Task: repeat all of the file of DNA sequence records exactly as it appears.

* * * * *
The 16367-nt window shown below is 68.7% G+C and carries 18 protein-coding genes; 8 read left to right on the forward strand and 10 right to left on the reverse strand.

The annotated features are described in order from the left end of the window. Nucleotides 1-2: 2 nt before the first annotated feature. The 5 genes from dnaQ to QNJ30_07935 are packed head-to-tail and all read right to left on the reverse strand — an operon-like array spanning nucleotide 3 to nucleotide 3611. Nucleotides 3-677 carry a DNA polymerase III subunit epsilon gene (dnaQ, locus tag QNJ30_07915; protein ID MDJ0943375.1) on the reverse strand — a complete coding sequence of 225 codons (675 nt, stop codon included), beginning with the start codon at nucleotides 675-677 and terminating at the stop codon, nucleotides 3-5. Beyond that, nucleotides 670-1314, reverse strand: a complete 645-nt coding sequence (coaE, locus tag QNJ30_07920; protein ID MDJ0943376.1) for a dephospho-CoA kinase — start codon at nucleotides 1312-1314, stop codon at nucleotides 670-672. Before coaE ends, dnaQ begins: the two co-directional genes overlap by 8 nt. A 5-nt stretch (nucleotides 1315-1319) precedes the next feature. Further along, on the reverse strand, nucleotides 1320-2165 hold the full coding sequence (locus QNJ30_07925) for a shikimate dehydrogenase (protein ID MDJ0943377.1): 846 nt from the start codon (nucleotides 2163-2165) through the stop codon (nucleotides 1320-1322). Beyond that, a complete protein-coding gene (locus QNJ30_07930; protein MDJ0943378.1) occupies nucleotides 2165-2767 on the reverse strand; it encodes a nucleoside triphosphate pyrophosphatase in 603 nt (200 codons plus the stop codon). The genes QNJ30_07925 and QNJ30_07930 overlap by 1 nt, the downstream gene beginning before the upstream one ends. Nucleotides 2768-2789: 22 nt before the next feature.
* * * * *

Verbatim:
The 16367-nt window shown below is 68.7% G+C and carries 18 protein-coding genes; 8 read left to right on the forward strand and 10 right to left on the reverse strand.

The annotated features are described in order from the left end of the window. Nucleotides 1-2: 2 nt before the first annotated feature. The 5 genes from dnaQ to QNJ30_07935 are packed head-to-tail and all read right to left on the reverse strand — an operon-like array spanning nucleotide 3 to nucleotide 3611. Nucleotides 3-677 carry a DNA polymerase III subunit epsilon gene (dnaQ, locus tag QNJ30_07915; protein ID MDJ0943375.1) on the reverse strand — a complete coding sequence of 225 codons (675 nt, stop codon included), beginning with the start codon at nucleotides 675-677 and terminating at the stop codon, nucleotides 3-5. Beyond that, nucleotides 670-1314, reverse strand: a complete 645-nt coding sequence (coaE, locus tag QNJ30_07920; protein ID MDJ0943376.1) for a dephospho-CoA kinase — start codon at nucleotides 1312-1314, stop codon at nucleotides 670-672. Before coaE ends, dnaQ begins: the two co-directional genes overlap by 8 nt. A 5-nt stretch (nucleotides 1315-1319) precedes the next feature. Further along, on the reverse strand, nucleotides 1320-2165 hold the full coding sequence (locus QNJ30_07925) for a shikimate dehydrogenase (protein ID MDJ0943377.1): 846 nt from the start codon (nucleotides 2163-2165) through the stop codon (nucleotides 1320-1322). Beyond that, a complete protein-coding gene (locus QNJ30_07930; protein MDJ0943378.1) occupies nucleotides 2165-2767 on the reverse strand; it encodes a nucleoside triphosphate pyrophosphatase in 603 nt (200 codons plus the stop codon). The genes QNJ30_07925 and QNJ30_07930 overlap by 1 nt, the downstream gene beginning before the upstream one ends. Nucleotides 2768-2789: 22 nt before the next feature.